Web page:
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Figure 9. Solvent accessible surface area of C19 in the preQ1-bound and ligand-free aptamer 600 ns simulations.

https://doi.org/10.1371/journal.pone.0092247.g009

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Figure 10. Van der Waals and cartoon representations of the last snapshot taken from the 600-free trajectory.

Structural elements are colored light red (P1), cyan (P2), orange (L1), violet (L2), green (L3) and red (C19), respectively. It shows open binding pocket (next to C19).

https://doi.org/10.1371/journal.pone.0092247.g010

Finally, we found that the opened binding pocket in the major groove side of P1 forms a C-rich pool that may assist the binding of preQ1. Figure 11a illustrates the relative positions of all cytosine nucleotides and preQ1 in the ligand-bound structure. It can be seen that preQ1 is enclosed by four out of six cytosines (C19, C20, C21, and C33). What is more interesting is that in the opened binding pocket five (above four plus C23) of the six cytosines are located around the entrance (Figure 11b) and form a C-rich pool, even though C23 is not in direct contact with preQ1 in the preQ1-bound structure. We propose that the presence of cytosine cluster around the preQ1 entrance may facilitate the binding of preQ1. Because PreQ1 molecule is structurally similar to guanine, cytosines may act as intermediaries that help to capture preQ1 and direct it towards the binding site by forming interactions.

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Figure 11. Illustration of the cytosine clusters.

(a) The six cytosines and preQ1 in the preQ1-bound structure. (b) Cytosines (red) in the entrance of the opened binding pocket in the ligand-free simulation at 600 ns.

https://doi.org/10.1371/journal.pone.0092247.g011

Discussion

Our simulation results indicate that the ligand-free aptamer of the Bsu preQ1 riboswitch has a stable conformation with open binding pocket. In such a conformation the pseudoknot does not exist but P1 and L3 forms a stable triplex conformation as that in the preQ1-bound structure. This is in agreement with the results of Suddala et al [31] who found that the ligand-free aptamer of the Bsu preQ1 riboswitch has an ensemble of pre-folded conformations wherein their A-rich 3′ tail (L3) adopts transient interactions with the P1-L1 stem-loop. This conformation is also similar to the stable intermediate state found in our previous paper [30]. However, since it is difficult to simulate long-time dynamics at all-atom level, we didn't see the possible transitions from this state to other states, e.g., the state with P1-L1 stem-loop or the ligand-bound-like state.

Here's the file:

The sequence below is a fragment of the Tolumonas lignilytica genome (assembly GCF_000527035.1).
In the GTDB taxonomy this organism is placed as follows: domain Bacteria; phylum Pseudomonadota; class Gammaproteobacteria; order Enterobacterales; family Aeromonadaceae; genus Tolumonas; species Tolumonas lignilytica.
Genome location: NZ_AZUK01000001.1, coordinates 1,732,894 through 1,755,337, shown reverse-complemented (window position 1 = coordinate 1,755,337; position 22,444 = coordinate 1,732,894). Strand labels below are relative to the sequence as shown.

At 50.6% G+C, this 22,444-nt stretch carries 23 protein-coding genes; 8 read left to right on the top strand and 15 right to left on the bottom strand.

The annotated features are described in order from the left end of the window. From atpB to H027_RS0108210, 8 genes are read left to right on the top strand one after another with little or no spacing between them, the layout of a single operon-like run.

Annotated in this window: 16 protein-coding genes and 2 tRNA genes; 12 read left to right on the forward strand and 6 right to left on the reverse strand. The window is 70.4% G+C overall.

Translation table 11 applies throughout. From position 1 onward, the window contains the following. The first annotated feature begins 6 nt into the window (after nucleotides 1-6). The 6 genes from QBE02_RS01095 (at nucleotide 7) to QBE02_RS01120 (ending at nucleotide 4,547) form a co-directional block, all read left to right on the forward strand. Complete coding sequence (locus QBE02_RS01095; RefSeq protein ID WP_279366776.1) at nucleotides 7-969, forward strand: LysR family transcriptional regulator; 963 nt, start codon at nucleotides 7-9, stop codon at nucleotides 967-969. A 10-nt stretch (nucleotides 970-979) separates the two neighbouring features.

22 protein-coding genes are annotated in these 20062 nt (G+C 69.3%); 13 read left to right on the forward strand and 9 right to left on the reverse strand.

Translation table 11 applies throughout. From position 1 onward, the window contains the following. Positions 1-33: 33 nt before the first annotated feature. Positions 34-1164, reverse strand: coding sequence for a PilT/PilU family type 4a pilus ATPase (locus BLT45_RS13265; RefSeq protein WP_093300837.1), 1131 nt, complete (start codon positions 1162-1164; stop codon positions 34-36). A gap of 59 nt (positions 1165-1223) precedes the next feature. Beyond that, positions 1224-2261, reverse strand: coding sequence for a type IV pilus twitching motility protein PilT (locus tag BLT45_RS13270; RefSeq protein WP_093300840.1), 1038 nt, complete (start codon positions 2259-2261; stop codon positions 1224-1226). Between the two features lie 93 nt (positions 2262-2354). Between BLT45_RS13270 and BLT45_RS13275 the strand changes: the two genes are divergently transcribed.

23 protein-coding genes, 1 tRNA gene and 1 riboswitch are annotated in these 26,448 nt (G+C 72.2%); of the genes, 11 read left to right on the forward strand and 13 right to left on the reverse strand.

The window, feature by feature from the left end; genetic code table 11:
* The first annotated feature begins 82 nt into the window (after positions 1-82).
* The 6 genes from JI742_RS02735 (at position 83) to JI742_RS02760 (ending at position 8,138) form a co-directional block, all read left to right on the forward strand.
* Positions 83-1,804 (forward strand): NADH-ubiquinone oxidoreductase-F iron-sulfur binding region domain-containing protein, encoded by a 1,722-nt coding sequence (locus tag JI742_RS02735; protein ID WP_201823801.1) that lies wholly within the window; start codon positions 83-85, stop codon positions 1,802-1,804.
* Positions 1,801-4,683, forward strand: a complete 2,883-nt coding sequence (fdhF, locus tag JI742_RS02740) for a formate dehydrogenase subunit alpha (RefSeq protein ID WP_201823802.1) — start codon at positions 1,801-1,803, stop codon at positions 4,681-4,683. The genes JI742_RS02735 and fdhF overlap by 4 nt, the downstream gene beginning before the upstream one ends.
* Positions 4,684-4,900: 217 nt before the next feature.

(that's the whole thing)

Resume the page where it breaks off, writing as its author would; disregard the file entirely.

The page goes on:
By the way, Suddala et al. [31] also showed that the ligand-free aptamer of the Tte preQ1 riboswitch has a similar ensemble of pre-folded conformations as that of Bsu preQ1 riboswitch. But we previously found [30] that the ligand-free aptamer of the Tte preQ1 riboswitch has a stable intermediate state which has a structure that is very close to the ligand-bound one but the P2 helix only has one of the base pairs G11∶C30 remained and the base pairs C9∶G33 has broken. This is very similar to the structure (P-fold) of the free aptamer of the Fnu preQ1 class I riboswitch that preorganizes into a partially formed pseudoknot fold [29]. Despite this difference, all these results indicate a folded P1-L3 conformation in the structure of the ligand-free aptamer of the Tte preQ1 riboswitch.

Beside the global structure of the ligand-free aptamer of Bsu preQ1 riboswitch, our all-atom simulations can also reveal some features of its binding pocket, including its opening, the oscillating behaviors of C19 and the C-rich pool in the opened binding pocket. The opening of the binding pocket opens up a channel in the major groove side that allows preQ1 to move into the binding pocket. The outward-inward movement of C19 makes it as a potential candidate of the initial recognizing site by preQ1. The presence of cytosine cluster around the preQ1 entrance may facilitate the binding of preQ1.

Cations and anions may play critical roles in RNA dynamics. For simulating these roles realistically, both of them should be considered. Since only Mg2+ is considered in our simulations, to assess the salt effect, we performed additional 100 ns preQ1-bound and ligand-free simulations with 0.3 M NaCl in addition to the 0.15 M Mg2+. The results are shown in Figure S1. Overall, addition of 0.3 M NaCl did not change the dynamics significantly and the RMSDs remained at the levels similar to those observed in simulations with only Mg2+ ions and without NaCl. The observed dynamics in these two types of simulations were highly consistent. Taken together, we conclude that inclusion on NaCl in addition to neutralizing Mg2+ ions is helpful to stabilize the structure.